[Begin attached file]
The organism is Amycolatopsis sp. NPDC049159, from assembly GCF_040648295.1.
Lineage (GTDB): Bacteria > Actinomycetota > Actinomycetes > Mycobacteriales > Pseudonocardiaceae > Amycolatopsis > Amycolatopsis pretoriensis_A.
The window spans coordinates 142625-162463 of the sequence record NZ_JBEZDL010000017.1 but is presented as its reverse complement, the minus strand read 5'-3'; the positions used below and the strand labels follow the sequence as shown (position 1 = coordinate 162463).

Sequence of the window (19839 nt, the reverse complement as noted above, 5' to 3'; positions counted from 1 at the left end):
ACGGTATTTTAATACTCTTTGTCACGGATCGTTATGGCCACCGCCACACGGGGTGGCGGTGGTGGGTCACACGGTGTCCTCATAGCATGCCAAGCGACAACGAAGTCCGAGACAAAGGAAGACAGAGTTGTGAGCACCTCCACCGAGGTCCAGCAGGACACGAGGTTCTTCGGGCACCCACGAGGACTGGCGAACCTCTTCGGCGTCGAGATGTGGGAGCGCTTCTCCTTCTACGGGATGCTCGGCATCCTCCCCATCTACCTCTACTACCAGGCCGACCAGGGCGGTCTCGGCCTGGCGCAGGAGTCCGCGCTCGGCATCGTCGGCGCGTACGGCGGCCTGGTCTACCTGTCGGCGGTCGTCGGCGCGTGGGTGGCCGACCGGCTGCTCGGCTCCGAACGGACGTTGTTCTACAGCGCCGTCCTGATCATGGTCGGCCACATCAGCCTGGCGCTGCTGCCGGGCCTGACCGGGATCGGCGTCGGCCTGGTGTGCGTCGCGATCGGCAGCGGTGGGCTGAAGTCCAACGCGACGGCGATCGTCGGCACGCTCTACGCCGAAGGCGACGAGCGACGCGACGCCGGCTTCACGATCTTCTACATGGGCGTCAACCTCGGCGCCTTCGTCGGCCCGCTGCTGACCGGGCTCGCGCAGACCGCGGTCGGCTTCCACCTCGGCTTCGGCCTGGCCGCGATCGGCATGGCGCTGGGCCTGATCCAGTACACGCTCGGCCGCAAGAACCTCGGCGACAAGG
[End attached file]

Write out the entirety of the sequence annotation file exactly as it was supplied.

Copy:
The organism is Amycolatopsis sp. NPDC049159, from assembly GCF_040648295.1.
Lineage (GTDB): Bacteria > Actinomycetota > Actinomycetes > Mycobacteriales > Pseudonocardiaceae > Amycolatopsis > Amycolatopsis pretoriensis_A.
The window spans coordinates 142625-162463 of the sequence record NZ_JBEZDL010000017.1 but is presented as its reverse complement, the minus strand read 5'-3'; the positions used below and the strand labels follow the sequence as shown (position 1 = coordinate 162463).

Sequence of the window (19839 nt, the reverse complement as noted above, 5' to 3'; positions counted from 1 at the left end):
ACGGTATTTTAATACTCTTTGTCACGGATCGTTATGGCCACCGCCACACGGGGTGGCGGTGGTGGGTCACACGGTGTCCTCATAGCATGCCAAGCGACAACGAAGTCCGAGACAAAGGAAGACAGAGTTGTGAGCACCTCCACCGAGGTCCAGCAGGACACGAGGTTCTTCGGGCACCCACGAGGACTGGCGAACCTCTTCGGCGTCGAGATGTGGGAGCGCTTCTCCTTCTACGGGATGCTCGGCATCCTCCCCATCTACCTCTACTACCAGGCCGACCAGGGCGGTCTCGGCCTGGCGCAGGAGTCCGCGCTCGGCATCGTCGGCGCGTACGGCGGCCTGGTCTACCTGTCGGCGGTCGTCGGCGCGTGGGTGGCCGACCGGCTGCTCGGCTCCGAACGGACGTTGTTCTACAGCGCCGTCCTGATCATGGTCGGCCACATCAGCCTGGCGCTGCTGCCGGGCCTGACCGGGATCGGCGTCGGCCTGGTGTGCGTCGCGATCGGCAGCGGTGGGCTGAAGTCCAACGCGACGGCGATCGTCGGCACGCTCTACGCCGAAGGCGACGAGCGACGCGACGCCGGCTTCACGATCTTCTACATGGGCGTCAACCTCGGCGCCTTCGTCGGCCCGCTGCTGACCGGGCTCGCGCAGACCGCGGTCGGCTTCCACCTCGGCTTCGGCCTGGCCGCGATCGGCATGGCGCTGGGCCTGATCCAGTACACGCTCGGCCGCAAGAACCTCGGCGACAAGG